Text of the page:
Confused

This is a discussion on Confused within the C++ Programming forums, part of the General Programming Boards category; I just bought "Accelerated C++ -Practical programming by example" It seems like a great book... but i'm really confused about ...

  1. #1
    The Earth is not flat. Clyde's Avatar
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    Mar 2002
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    Confused

    I just bought "Accelerated C++ -Practical programming by example"

    It seems like a great book... but i'm really confused about something:

    On page 21 (for those of you that have the book)

    They explain how a "while loop" works (which btw. i already know) but they seem to have said something really weird. Here is the code in the book:

    Code:
    //  invariant: we have written r rows so far
    
    int r = 0;
    //  setting r to 0 makes the invariant true
    
    while (r != rows) {
           //  we can assume that the invariant is true here
    
           //  writing a row of output makes the invariant false
           std::cout <<  std::endl;
    
           //  incrementing r makes the invariant true again
           ++r;
    }
    
    //  we can conclude that the invariant is true here
    Now I'm really confused; as I understand it when they refer to "the invariant" they are reffering to r not equalling rows, they previously declared rows to be an integer equal to 5 (on page 18):

    Code:
           //  the number of blanks surrounding the greeting
           const int pad = 1;
    
           //  total number of rows to write
           const int rows = pad * 2 + 3;
    So my question is why is the invariant made false by outputting a newline?? Surely its not, surely if i didn't include the "++r;" rather than the while loop stopping as seem's to be implied it would go on for ever......... what am I missing?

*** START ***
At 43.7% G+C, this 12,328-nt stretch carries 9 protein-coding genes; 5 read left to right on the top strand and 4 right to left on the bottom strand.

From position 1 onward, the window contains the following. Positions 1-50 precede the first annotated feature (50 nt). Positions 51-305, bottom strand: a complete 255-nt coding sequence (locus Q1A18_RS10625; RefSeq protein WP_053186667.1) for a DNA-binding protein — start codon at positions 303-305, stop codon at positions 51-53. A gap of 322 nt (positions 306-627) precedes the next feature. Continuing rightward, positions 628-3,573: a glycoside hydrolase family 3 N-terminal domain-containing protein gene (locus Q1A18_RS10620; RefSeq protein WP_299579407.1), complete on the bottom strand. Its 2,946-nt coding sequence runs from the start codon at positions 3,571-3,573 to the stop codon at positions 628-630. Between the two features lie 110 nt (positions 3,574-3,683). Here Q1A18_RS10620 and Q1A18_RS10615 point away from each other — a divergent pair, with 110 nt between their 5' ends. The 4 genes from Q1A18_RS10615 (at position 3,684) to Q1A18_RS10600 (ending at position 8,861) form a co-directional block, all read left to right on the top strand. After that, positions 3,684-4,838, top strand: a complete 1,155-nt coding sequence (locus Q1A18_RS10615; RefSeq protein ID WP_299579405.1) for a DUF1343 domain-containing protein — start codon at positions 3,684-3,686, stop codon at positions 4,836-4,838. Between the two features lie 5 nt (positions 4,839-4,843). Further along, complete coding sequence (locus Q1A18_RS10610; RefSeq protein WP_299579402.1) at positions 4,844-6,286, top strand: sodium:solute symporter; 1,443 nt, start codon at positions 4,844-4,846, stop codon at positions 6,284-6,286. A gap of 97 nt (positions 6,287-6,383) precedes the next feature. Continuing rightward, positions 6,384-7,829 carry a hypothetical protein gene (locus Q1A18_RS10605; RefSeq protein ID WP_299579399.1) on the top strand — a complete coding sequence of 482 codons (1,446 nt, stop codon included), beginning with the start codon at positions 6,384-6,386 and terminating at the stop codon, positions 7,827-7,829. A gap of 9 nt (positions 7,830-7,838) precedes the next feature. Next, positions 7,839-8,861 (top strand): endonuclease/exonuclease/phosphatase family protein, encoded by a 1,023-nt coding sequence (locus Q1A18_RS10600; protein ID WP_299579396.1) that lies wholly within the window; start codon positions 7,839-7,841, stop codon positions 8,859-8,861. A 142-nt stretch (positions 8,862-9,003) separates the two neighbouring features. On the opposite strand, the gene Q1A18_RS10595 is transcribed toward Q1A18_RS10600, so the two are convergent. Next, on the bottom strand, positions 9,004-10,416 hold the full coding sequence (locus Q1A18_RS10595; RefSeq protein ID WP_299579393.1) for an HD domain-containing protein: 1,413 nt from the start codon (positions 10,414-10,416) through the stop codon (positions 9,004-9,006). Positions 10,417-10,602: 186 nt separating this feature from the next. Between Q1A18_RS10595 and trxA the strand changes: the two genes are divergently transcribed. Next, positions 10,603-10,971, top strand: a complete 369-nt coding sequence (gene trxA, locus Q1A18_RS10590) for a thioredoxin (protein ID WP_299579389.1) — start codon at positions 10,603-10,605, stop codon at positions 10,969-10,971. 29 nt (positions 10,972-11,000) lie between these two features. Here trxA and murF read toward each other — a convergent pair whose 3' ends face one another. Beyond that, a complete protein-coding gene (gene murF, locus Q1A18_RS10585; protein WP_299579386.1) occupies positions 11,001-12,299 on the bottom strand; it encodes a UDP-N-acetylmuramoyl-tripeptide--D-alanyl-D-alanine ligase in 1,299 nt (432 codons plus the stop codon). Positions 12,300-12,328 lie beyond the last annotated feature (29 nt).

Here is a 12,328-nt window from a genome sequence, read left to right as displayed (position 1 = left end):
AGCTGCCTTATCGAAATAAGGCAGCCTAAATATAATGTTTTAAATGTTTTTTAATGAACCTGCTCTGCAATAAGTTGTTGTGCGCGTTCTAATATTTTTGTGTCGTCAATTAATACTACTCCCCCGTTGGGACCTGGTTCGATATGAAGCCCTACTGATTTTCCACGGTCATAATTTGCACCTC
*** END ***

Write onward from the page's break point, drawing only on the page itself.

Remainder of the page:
EDIT: I get it, i was misunderstanding what they meant by invariant.... still fail to see its uses, loops seem pretty easy to understand without these invariant things.
    Last edited by Clyde; 04-05-2002 at 04:27 PM.

  2. #2
    Ethernal Noob
    Join Date
    Nov 2001
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    Quote Originally Posted by Clyde
    I just bought "Accelerated C++ -Practical programming by example"

    It seems like a great book... but i'm really confused about something:

    On page 21 (for those of you that have the book)

    They explain how a "while loop" works (which btw. i already know) but they seem to have said something really weird. Here is the code in the book:

    Code:
    //  invariant: we have written r rows so far
    
    int r = 0;
    //  setting r to 0 makes the invariant true
    
    while (r != rows) {
           //  we can assume that the invariant is true here
    
           //  writing a row of output makes the invariant false
           std::cout <<  std::endl;
    
           //  incrementing r makes the invariant true again
           ++r;
    }
    
    //  we can conclude that the invariant is true here
    Now I'm really confused; as I understand it when they refer to "the invariant" they are reffering to r not equalling rows, they previously declared rows to be an integer equal to 5 (on page 18):

    Code:
           //  the number of blanks surrounding the greeting
           const int pad = 1;
    
           //  total number of rows to write
           const int rows = pad * 2 + 3;
    So my question is why is the invariant made false by outputting a newline?? Surely its not, surely if i didn't include the "++r;" rather than the while loop stopping as seem's to be implied it would go on for ever......... what am I missing?

    EDIT: I get it, i was misunderstanding what they meant by invariant.... still fail to see its uses, loops seem pretty easy to understand without these invariant things.

    hey, reading the same book and I was a little confused myself. I know this is an old topic but maybe you still need info on it. Basically, before the while statement, r was set equal to 0. The invariant tells us that we have 0 rows so far. Now, when you write the row, you have written one row while the r tells us that there are 0 rows, which is false. By setting ++r, you increase r to 1, which corresponds to the row you just created, making the invariant true. I noticed that the invariant is just a tool to help you understand thet loop better. IN my case it doesn't really, but for this book, when they go in to nexted loops (which isn't far from where you are, in fact, the same chapter) than it helps.

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